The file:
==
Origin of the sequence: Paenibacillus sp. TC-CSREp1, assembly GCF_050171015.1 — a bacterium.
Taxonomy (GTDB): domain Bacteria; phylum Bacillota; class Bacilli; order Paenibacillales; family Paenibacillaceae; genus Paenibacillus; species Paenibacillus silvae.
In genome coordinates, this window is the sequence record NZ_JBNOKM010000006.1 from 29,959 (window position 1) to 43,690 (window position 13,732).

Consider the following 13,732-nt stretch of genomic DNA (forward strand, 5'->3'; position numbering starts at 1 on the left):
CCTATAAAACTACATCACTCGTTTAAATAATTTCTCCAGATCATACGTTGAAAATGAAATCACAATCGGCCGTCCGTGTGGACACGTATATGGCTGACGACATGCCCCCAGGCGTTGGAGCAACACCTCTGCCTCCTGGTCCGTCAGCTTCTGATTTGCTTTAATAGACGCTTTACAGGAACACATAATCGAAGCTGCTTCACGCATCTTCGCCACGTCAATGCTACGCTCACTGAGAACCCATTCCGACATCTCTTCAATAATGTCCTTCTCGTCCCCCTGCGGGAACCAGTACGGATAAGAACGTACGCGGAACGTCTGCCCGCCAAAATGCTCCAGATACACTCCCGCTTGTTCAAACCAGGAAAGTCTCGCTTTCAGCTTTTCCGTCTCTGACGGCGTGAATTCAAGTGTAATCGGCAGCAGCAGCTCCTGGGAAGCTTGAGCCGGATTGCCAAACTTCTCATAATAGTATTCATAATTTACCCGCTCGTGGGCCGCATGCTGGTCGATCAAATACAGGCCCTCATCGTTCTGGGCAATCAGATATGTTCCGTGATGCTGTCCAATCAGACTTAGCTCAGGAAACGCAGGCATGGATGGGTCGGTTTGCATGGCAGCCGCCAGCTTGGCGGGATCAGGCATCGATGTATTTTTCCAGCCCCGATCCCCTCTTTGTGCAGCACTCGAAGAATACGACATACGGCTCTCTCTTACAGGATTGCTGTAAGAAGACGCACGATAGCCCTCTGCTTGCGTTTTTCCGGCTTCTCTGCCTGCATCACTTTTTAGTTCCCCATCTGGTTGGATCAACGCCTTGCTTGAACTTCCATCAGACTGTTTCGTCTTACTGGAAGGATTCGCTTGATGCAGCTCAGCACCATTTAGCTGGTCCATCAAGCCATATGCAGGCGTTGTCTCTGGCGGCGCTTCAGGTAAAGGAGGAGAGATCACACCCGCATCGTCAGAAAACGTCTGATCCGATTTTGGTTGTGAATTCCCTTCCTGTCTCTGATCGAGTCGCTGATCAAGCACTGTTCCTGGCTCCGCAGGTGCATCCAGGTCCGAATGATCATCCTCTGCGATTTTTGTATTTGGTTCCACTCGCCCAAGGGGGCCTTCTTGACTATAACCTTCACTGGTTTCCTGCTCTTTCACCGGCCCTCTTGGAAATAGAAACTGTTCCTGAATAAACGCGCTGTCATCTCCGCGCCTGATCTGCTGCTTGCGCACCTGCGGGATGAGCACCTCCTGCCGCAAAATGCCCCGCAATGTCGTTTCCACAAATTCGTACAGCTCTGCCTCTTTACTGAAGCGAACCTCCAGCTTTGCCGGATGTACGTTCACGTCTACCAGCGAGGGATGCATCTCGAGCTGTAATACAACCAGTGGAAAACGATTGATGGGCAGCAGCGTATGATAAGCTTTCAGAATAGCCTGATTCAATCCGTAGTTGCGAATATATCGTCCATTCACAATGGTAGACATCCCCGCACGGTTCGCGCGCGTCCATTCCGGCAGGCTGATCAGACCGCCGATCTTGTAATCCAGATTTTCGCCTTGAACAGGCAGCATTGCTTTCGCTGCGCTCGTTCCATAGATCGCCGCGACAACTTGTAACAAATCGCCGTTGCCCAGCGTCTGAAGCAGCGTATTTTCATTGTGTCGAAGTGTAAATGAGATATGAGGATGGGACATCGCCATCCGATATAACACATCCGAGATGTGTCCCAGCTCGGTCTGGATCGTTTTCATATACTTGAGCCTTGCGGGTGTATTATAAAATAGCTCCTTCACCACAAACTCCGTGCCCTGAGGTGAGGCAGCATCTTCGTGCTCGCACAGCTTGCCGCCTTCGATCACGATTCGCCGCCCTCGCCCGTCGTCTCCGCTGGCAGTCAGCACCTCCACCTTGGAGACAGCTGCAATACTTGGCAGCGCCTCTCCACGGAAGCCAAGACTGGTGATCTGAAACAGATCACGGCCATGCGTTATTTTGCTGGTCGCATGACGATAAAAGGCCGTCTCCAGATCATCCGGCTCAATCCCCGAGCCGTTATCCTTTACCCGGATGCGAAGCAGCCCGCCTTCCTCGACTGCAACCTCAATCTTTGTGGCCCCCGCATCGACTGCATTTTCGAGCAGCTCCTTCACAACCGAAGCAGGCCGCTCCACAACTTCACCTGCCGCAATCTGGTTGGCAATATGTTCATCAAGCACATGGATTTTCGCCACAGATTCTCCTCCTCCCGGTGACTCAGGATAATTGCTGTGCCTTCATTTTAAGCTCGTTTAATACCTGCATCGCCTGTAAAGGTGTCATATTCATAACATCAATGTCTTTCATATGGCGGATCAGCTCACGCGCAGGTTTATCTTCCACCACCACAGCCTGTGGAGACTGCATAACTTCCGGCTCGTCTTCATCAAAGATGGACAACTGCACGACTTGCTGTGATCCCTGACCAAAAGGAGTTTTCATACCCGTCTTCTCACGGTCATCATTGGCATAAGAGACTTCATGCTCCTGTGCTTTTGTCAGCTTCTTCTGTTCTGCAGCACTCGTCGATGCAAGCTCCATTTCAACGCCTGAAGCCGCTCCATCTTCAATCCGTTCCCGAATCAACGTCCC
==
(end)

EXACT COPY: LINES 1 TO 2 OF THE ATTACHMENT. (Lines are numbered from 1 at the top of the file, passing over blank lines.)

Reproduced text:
Origin of the sequence: Paenibacillus sp. TC-CSREp1, assembly GCF_050171015.1 — a bacterium.
Taxonomy (GTDB): domain Bacteria; phylum Bacillota; class Bacilli; order Paenibacillales; family Paenibacillaceae; genus Paenibacillus; species Paenibacillus silvae.